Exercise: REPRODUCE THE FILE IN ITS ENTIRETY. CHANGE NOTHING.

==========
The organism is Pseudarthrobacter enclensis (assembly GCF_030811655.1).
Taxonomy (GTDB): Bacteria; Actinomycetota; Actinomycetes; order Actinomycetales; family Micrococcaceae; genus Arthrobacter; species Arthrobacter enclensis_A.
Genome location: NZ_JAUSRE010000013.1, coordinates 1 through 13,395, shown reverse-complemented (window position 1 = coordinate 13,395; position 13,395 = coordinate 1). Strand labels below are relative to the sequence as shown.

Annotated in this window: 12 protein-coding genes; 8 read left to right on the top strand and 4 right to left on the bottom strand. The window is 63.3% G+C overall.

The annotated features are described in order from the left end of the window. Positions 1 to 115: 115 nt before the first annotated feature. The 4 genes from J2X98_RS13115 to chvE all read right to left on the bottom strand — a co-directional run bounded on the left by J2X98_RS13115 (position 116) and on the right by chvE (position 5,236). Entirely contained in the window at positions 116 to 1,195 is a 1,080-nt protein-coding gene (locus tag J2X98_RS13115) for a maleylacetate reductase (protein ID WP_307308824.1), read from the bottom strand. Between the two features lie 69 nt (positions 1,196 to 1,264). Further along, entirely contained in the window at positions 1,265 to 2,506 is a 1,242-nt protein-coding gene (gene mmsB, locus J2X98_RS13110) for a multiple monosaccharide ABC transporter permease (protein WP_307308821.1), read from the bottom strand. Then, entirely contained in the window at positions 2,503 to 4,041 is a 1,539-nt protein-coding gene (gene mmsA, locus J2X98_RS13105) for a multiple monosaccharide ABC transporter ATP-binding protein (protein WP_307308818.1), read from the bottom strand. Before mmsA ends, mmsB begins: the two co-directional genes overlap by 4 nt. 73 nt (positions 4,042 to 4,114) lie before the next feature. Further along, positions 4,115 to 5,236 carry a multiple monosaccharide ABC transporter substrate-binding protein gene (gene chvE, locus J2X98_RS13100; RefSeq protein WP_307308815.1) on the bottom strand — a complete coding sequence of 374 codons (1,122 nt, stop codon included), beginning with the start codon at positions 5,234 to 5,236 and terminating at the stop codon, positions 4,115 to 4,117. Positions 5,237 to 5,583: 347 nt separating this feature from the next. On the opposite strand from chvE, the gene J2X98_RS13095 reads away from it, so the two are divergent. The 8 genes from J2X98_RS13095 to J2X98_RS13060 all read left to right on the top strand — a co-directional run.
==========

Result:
The organism is Pseudarthrobacter enclensis (assembly GCF_030811655.1).
Taxonomy (GTDB): Bacteria; Actinomycetota; Actinomycetes; order Actinomycetales; family Micrococcaceae; genus Arthrobacter; species Arthrobacter enclensis_A.
Genome location: NZ_JAUSRE010000013.1, coordinates 1 through 13,395, shown reverse-complemented (window position 1 = coordinate 13,395; position 13,395 = coordinate 1). Strand labels below are relative to the sequence as shown.

Annotated in this window: 12 protein-coding genes; 8 read left to right on the top strand and 4 right to left on the bottom strand. The window is 63.3% G+C overall.

The annotated features are described in order from the left end of the window. Positions 1 to 115: 115 nt before the first annotated feature. The 4 genes from J2X98_RS13115 to chvE all read right to left on the bottom strand — a co-directional run bounded on the left by J2X98_RS13115 (position 116) and on the right by chvE (position 5,236). Entirely contained in the window at positions 116 to 1,195 is a 1,080-nt protein-coding gene (locus tag J2X98_RS13115) for a maleylacetate reductase (protein ID WP_307308824.1), read from the bottom strand. Between the two features lie 69 nt (positions 1,196 to 1,264). Further along, entirely contained in the window at positions 1,265 to 2,506 is a 1,242-nt protein-coding gene (gene mmsB, locus J2X98_RS13110) for a multiple monosaccharide ABC transporter permease (protein WP_307308821.1), read from the bottom strand. Then, entirely contained in the window at positions 2,503 to 4,041 is a 1,539-nt protein-coding gene (gene mmsA, locus J2X98_RS13105) for a multiple monosaccharide ABC transporter ATP-binding protein (protein WP_307308818.1), read from the bottom strand. Before mmsA ends, mmsB begins: the two co-directional genes overlap by 4 nt. 73 nt (positions 4,042 to 4,114) lie before the next feature. Further along, positions 4,115 to 5,236 carry a multiple monosaccharide ABC transporter substrate-binding protein gene (gene chvE, locus J2X98_RS13100; RefSeq protein WP_307308815.1) on the bottom strand — a complete coding sequence of 374 codons (1,122 nt, stop codon included), beginning with the start codon at positions 5,234 to 5,236 and terminating at the stop codon, positions 4,115 to 4,117. Positions 5,237 to 5,583: 347 nt separating this feature from the next. On the opposite strand from chvE, the gene J2X98_RS13095 reads away from it, so the two are divergent. The 8 genes from J2X98_RS13095 to J2X98_RS13060 all read left to right on the top strand — a co-directional run.